- The NBA suspended their 2019-2020 season on March 11 after Utah Jazz star Rudy Gobert tested positive for COVID-19.
- Since then there have been conflicting messages over if and when the league would resume play.
- On Friday, NBA Commissioner Adam Silver talked to players about the challenges ahead.
While several of the world’s major sports leagues are preparing to resume play the status of the NBA season–and for that matter the status of the 2020-2021 season–remains unclear. That was at least part of the message from Commissioner Adam Silver in a phone call with the National Basketball Players Association. The purpose of the call was to inform players on the challenges ahead for resuming not only this season but playing next season. The challenges are not only in ensuring the health and safety of the players but also of logistical and financial nature.
Silver laid out some potentially ugly financial realities and at least intimated at some of the collateral damage that could occur as a result. According to Silver, 40% of the NBA’s revenue is derived from game nights in arenas. Unfortunately, Silver indicated that there are no guarantees that fans could fully return to NBA areas not only this season but in the 2020-2021 season as well.
Silver didn’t mince words when he told the players:
“This could turn out to be the single greatest challenge of all our lives.”
POSSIBLE SCENARIOS OF A RETURN TO PLAY
Silver indicated that a decision on whether to resume the season and how it would work doesn’t need to be made until early June. That said, he strongly suggested that if and when 2019-2020 season play does resume that it would ‘make the most sense’ to do it in a limited number of locations.:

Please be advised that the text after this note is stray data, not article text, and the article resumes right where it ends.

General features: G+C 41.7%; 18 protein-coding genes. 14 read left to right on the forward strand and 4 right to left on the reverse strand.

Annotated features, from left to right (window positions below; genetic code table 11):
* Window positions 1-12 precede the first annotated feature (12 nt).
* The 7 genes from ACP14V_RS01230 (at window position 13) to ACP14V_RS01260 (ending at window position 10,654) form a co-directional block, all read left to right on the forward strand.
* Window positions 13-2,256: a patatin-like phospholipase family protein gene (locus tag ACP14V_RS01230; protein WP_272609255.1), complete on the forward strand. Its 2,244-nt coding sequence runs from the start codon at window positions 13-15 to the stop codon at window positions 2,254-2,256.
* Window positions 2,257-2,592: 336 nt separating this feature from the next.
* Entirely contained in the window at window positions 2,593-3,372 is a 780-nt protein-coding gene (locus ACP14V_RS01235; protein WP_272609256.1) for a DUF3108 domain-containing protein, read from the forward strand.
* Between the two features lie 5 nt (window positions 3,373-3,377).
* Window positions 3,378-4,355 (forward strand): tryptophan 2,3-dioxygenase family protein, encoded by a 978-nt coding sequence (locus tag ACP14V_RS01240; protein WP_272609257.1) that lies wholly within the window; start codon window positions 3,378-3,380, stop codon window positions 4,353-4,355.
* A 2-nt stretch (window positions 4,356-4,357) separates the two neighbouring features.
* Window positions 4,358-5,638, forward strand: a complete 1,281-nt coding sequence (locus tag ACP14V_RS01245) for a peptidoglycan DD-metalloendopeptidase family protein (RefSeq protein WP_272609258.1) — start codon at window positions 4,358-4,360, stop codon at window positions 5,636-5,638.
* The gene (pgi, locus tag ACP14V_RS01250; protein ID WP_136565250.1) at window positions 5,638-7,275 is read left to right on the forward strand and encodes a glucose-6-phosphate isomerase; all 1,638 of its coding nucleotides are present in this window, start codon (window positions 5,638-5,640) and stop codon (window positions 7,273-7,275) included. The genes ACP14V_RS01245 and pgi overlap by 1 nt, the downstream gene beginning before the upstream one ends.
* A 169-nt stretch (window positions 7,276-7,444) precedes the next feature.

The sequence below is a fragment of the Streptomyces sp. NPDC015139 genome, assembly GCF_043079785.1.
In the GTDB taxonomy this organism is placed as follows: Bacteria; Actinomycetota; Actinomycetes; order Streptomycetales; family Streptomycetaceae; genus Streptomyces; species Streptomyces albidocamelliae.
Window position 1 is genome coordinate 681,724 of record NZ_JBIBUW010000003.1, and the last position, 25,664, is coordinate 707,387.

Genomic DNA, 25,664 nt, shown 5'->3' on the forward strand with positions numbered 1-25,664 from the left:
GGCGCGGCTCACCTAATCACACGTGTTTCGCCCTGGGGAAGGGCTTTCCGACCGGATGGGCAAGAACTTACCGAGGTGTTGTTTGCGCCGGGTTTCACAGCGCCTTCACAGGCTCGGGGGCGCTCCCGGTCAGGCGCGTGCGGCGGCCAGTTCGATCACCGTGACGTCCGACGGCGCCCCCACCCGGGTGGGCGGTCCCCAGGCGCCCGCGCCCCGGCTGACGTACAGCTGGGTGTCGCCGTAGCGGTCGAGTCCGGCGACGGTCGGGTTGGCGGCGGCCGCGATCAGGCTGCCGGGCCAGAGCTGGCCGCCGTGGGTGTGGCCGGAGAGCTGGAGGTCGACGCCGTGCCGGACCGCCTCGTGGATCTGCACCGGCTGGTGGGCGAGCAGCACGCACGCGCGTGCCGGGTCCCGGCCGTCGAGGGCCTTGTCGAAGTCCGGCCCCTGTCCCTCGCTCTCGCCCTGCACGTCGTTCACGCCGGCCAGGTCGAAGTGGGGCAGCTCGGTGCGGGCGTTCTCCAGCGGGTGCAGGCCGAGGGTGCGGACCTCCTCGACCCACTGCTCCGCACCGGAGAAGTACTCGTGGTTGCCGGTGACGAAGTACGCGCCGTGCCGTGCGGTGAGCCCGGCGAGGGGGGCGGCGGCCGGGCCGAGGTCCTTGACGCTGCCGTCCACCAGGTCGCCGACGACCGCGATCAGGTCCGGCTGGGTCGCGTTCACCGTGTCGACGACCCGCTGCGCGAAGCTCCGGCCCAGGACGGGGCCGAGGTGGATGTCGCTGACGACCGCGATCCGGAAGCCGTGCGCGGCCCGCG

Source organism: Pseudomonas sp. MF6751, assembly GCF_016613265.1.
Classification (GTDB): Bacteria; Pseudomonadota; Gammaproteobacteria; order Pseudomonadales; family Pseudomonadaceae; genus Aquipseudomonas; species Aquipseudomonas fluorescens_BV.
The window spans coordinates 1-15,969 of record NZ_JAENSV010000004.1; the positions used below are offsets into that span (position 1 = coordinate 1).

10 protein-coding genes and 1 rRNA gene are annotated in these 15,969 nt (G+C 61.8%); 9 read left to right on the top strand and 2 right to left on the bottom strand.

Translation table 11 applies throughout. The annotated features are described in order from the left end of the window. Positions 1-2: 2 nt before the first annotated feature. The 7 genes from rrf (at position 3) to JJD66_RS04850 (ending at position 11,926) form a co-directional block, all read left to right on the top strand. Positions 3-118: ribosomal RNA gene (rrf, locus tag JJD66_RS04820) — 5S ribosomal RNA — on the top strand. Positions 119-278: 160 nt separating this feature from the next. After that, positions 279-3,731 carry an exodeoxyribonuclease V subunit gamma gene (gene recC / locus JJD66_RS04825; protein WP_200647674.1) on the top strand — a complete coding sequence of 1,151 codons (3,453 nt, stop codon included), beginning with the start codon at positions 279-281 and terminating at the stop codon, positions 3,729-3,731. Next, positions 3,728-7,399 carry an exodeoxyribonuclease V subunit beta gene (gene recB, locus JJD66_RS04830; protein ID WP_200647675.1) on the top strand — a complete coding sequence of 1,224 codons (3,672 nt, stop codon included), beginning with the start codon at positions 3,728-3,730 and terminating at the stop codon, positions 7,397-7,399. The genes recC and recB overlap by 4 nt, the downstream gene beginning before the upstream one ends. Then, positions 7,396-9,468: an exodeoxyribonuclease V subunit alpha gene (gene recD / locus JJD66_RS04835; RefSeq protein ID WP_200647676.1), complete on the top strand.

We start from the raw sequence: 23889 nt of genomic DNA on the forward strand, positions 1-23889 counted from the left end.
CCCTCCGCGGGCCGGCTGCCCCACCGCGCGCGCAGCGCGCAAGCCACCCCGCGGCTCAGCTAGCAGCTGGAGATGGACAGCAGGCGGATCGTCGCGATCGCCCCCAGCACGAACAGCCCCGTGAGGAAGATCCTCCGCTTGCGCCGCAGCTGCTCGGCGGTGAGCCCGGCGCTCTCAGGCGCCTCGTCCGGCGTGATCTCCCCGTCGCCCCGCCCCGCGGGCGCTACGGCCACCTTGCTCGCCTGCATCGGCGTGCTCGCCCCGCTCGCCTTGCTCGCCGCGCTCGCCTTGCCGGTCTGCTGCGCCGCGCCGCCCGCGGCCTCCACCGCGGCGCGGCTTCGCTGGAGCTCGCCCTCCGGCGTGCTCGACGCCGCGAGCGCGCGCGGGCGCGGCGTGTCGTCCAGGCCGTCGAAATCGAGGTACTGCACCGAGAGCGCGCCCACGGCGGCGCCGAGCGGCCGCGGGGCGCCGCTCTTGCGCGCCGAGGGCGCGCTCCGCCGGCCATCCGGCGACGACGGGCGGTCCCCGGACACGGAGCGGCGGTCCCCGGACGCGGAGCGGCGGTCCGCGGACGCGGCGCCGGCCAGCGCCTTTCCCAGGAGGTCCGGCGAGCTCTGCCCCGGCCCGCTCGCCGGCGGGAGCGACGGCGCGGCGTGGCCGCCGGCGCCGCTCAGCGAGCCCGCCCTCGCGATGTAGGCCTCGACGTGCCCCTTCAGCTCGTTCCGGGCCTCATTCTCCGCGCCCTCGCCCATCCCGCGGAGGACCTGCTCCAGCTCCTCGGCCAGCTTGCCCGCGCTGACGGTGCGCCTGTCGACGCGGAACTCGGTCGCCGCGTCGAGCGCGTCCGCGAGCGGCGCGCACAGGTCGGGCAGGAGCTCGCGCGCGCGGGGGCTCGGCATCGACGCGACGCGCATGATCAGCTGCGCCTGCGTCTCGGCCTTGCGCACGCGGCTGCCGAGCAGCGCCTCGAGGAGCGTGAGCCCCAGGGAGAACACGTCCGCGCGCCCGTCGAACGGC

“There’s no point in adding risk for flying all of you city to city if there’s not going to be fans. We think it would be safer to be in a single location, or two locations, to start.”
He specifically mentioned Orlando for Eastern Conference games and Las Vegas for Western Conference games. That also lines up with reports that MGM Resorts has approached the NBA about hosting games at several of their Las Vegas venues including the T-Mobile Arena and MGM Grand Garden. MGM Resorts acting CEO Bill Hornbuckle spoke of their desire to host NBA games in thecompany’s recent Q1 earnings call:
“We have been in dialogue with leagues and other sporting activities around televised-only events. Boxing, MMA, NBA, NHL, etc. We can host some of that. We’re working diligently … to do that.”
One scenario has NBA players staying at the Mandalay Bay with games played at the T-Mobile Arena, MGM Grand Garden Arena and the Mandalay Bay Events Center. Alternately, MGM Resorts says that they could build as many as 24 basketball courts in the Mandalay Bay Convention Center for both games and practice. The MGM also mentioned that the Thomas & Mack Center at UNLV could also be brought into service if necessary.
MUCH REMAINS UNKNOWN ABOUT THE NBA’S PLANS
Ultimately, Silver admitted that much remains to be ironed out in any plan to return to play. He did say that the start of the 2020-2021 season could be pushed back to December and that such a move wasn’t contingent on what happens with this season. There are also possible changes in the playoff format to accommodate more teams, perhaps via a ‘play in tournament’.
One of the biggest issues involves the financial impact of the COVID-19 pandemic and resulting league shutdown. With up to 40% of league revenue at risk, there could be a corresponding impact on player salaries, salary caps and future basketball related income. He did conclude that this would all be worked out with the NBPA because the existing CBA didn’t really cover this type of event:
“The CBA was not built for extended pandemics.”
Silver also addressed the health and safety of players, which would include frequent COVID-19 testing and content tracing. Ultimately, he outlined the situation that the league and its players face going forward:
“Until there’s a vaccine, or some cocktail preventing people from dying from the virus, we are going to be dealing with this collectively. The ultimate issue is how much risk we’re all comfortable taking.”